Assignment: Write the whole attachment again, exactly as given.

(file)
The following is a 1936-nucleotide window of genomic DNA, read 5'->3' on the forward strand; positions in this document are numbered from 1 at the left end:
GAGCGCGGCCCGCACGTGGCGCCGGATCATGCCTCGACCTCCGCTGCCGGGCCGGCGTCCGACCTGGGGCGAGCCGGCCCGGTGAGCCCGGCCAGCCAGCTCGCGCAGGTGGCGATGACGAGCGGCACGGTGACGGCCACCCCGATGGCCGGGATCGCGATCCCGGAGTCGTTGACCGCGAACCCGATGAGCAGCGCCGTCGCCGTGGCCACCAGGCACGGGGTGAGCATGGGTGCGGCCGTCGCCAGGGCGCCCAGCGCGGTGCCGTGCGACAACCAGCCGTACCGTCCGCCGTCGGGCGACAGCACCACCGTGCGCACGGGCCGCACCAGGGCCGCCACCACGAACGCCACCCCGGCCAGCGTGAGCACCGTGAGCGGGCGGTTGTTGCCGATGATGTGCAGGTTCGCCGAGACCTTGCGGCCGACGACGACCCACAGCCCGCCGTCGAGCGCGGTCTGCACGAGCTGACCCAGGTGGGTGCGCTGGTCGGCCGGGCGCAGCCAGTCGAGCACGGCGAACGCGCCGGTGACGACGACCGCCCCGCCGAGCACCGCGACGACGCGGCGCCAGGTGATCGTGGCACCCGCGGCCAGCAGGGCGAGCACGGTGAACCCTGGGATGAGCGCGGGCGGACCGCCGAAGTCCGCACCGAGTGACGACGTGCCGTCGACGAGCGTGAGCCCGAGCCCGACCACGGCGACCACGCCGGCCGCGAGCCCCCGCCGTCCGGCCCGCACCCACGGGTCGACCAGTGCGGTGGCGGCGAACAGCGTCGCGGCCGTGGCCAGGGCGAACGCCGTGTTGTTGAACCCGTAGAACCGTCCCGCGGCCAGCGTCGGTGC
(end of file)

The following is a 1936-nucleotide window of genomic DNA, read 5'->3' on the forward strand; positions in this document are numbered from 1 at the left end:
GAGCGCGGCCCGCACGTGGCGCCGGATCATGCCTCGACCTCCGCTGCCGGGCCGGCGTCCGACCTGGGGCGAGCCGGCCCGGTGAGCCCGGCCAGCCAGCTCGCGCAGGTGGCGATGACGAGCGGCACGGTGACGGCCACCCCGATGGCCGGGATCGCGATCCCGGAGTCGTTGACCGCGAACCCGATGAGCAGCGCCGTCGCCGTGGCCACCAGGCACGGGGTGAGCATGGGTGCGGCCGTCGCCAGGGCGCCCAGCGCGGTGCCGTGCGACAACCAGCCGTACCGTCCGCCGTCGGGCGACAGCACCACCGTGCGCACGGGCCGCACCAGGGCCGCCACCACGAACGCCACCCCGGCCAGCGTGAGCACCGTGAGCGGGCGGTTGTTGCCGATGATGTGCAGGTTCGCCGAGACCTTGCGGCCGACGACGACCCACAGCCCGCCGTCGAGCGCGGTCTGCACGAGCTGACCCAGGTGGGTGCGCTGGTCGGCCGGGCGCAGCCAGTCGAGCACGGCGAACGCGCCGGTGACGACGACCGCCCCGCCGAGCACCGCGACGACGCGGCGCCAGGTGATCGTGGCACCCGCGGCCAGCAGGGCGAGCACGGTGAACCCTGGGATGAGCGCGGGCGGACCGCCGAAGTCCGCACCGAGTGACGACGTGCCGTCGACGAGCGTGAGCCCGAGCCCGACCACGGCGACCACGCCGGCCGCGAGCCCCCGCCGTCCGGCCCGCACCCACGGGTCGACCAGTGCGGTGGCGGCGAACAGCGTCGCGGCCGTGGCCAGGGCGAACGCCGTGTTGTTGAACCCGTAGAACCGTCCCGCGGCCAGCGTCGGTGC